Tag Archives: vetting

Mark Clayton & Vetting Democrats in the Future (Maybe)

Jeff Woods, in a Nashville Scene article, spends some time with Mark Clayton and then meanders into party efforts to make sure someone like him doesn’t win a major Democratic primary in the future. The effort apparently isn’t going smoothly so far.
Apparently in an attempt to show Democrats are moving forward, as Forrester claims, one Executive Committee member, Cleveland lawyer Jim Bilbo, has been asked to develop proposals to change the party’s bylaws to prevent a nutty fringe candidate from ever again topping the ticket.
Under this plan, the party would try to strike wack jobs from the ballot ahead of time. The difficulty lies in trying to distinguish lunatics from ordinary Democrats. Even Bilbo concedes it’s basically an impossible task.
“We’re in the process of trying to come up with a way to vet candidates and see if they are bona fide Democrats,” Bilbo said.
“Part of that process is coming up with a definition of what is a bona fide Democrat and, you know, it’s not that easy to do.
“Frankly, we have members of the Democratic Party who are members for just a wide variety of reasons. I count myself as an example of that. I’m an evangelical Christian, belong to a Pentecostal church and have been actively involved in my church virtually all of my life. I’m very much pro-life, believe that a marriage should be between a man and a woman. I own guns and nobody’s going to take them away from me, and I believe we pay too much in taxes, and I believe that government is too big and too intrusive in our lives. But there are other reasons that I’m a Democrat. So our task will be to try to come up with some kind of objectivity.”
There is a current standard for bona fide Democrats in the party’s bylaws. A candidate needs to have voted in at least three of the past five party primaries. Under that rule, the party could have disqualified Clayton.
Bilbo thinks even that’s too restrictive, however. He believes the party should “expand it a little bit more and perhaps make it a little more inclusive of everybody’s right to run as long as they adhere to the basic core principles of the Democratic Party.”
…Be that as it may, Cheek thinks it’s foolish even to try to define a bona fide Democrat. He points out there have been many crazy Democrats in Tennessee history — notably the late John Wilder, the state’s (ahem) somewhat unorthodox lieutenant governor for nearly 40 years. Wilder held power in a cabal with Republicans, and there were constant calls for Democrats to kick him out of the party for his various betrayals of so-called principle. But they never did.
…”If you don’t have a candidate, you don’t have a candidate,” Cheek said. “You could pitch one guy off the ballot and then you might just wind up with another fruit loop. Who knows? You can’t figure it out. It’s a total exercise in futility. It’s not even a slippery slope. It’s a cliff.”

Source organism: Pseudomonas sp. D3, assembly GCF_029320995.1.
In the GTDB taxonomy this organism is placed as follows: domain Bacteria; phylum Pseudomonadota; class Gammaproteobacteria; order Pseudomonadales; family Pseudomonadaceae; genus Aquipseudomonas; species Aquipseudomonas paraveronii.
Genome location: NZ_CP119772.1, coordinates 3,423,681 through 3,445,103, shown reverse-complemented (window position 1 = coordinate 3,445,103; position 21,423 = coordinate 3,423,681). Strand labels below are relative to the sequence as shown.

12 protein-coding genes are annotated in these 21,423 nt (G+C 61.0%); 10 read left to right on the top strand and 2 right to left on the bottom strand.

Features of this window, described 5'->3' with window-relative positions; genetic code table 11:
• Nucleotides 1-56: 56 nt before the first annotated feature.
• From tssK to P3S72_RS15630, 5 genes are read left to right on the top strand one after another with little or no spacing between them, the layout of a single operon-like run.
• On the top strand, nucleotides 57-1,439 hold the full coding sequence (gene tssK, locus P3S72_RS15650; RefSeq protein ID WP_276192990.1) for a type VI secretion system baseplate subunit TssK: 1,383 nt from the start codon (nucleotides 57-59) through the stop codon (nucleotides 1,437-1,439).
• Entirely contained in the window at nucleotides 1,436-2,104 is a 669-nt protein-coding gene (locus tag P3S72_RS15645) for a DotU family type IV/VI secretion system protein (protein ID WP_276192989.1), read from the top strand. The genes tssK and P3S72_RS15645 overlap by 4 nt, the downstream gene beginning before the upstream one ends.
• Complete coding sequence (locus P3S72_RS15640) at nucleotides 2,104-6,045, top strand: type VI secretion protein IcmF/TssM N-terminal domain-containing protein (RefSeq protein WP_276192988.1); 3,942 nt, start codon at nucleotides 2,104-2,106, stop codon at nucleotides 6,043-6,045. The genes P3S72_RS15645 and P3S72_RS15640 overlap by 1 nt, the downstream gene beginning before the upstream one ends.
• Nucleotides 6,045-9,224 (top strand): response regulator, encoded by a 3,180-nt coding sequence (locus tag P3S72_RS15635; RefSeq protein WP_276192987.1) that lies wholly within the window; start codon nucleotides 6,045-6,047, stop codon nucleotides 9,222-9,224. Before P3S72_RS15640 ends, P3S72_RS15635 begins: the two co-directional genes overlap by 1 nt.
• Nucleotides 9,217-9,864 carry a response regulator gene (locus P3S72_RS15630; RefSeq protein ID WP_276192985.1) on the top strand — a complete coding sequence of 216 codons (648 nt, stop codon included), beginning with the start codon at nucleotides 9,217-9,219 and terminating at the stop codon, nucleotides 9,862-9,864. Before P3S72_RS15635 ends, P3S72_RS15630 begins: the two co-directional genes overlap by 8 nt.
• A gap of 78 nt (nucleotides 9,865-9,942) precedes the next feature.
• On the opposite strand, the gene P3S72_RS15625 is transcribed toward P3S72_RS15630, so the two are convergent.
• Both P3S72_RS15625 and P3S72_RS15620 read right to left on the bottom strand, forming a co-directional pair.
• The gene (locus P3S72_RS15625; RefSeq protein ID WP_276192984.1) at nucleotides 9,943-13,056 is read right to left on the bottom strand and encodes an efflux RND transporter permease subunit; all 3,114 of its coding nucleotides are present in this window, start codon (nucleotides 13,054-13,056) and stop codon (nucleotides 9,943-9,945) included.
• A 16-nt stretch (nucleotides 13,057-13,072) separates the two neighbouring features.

Democrats Want Better Vetting; Clayton Wants Obama Support

Some developments on the Mark Clayton front, as reported by Andy Sher.
Jim Bilbo, of Cleveland, a member of the Democratic Party’s Executive Committee and chairman of the party’s bylaws panel, vowed in a news release to improve the candidate review process.
“We owe it to Democratic supporters, candidates and volunteers to enact reforms so that extreme candidates who don’t represent our core Democratic, middle-class values may never take advantage of our open elections again,” he said.
Meanwhile, Clayton held a news conference Tuesday and denied that Public Advocate of the United States is a “hate group.”
“Nobody that I know in this country … or anybody who’s ever be associated with any of the campaigns, would ever want to hurt somebody who’s gay,” he said. “We just want to help protect traditional values so that moms and dads can raise families in difficult and uncertain times.”
He declared that “Mark Clayton does not belong to a hate group. Mark Clayton belongs to a love group.”
Clayton is now asking Democratic President Barack Obama to invite him to the Democratic National Convention and give him a speaking slot to address delegates.
But Clayton acknowledged he didn’t vote for Obama in 2008 — he said he voted for a third-party candidate — and has yet to decide whether he will vote for Obama now. He urged Obama to renounce his recent support for gay marriage, saying many Democrats and others are upset over Obama’s move.
“I’m very close to voting for Obama this time,” he said. “But like many supporters, we want President Obama to come home and be for traditional marriage between a man and a woman.”
He also lashed out at Forrester, noting that “despite reports to the contrary,” the chairman “is not the Democratic Party.” If Forrester “continues to act against party rules and fight an elected nominee, then we’re going to have to go for his resignation,” Clayton said.


Note: Bilbo’s news release is below.

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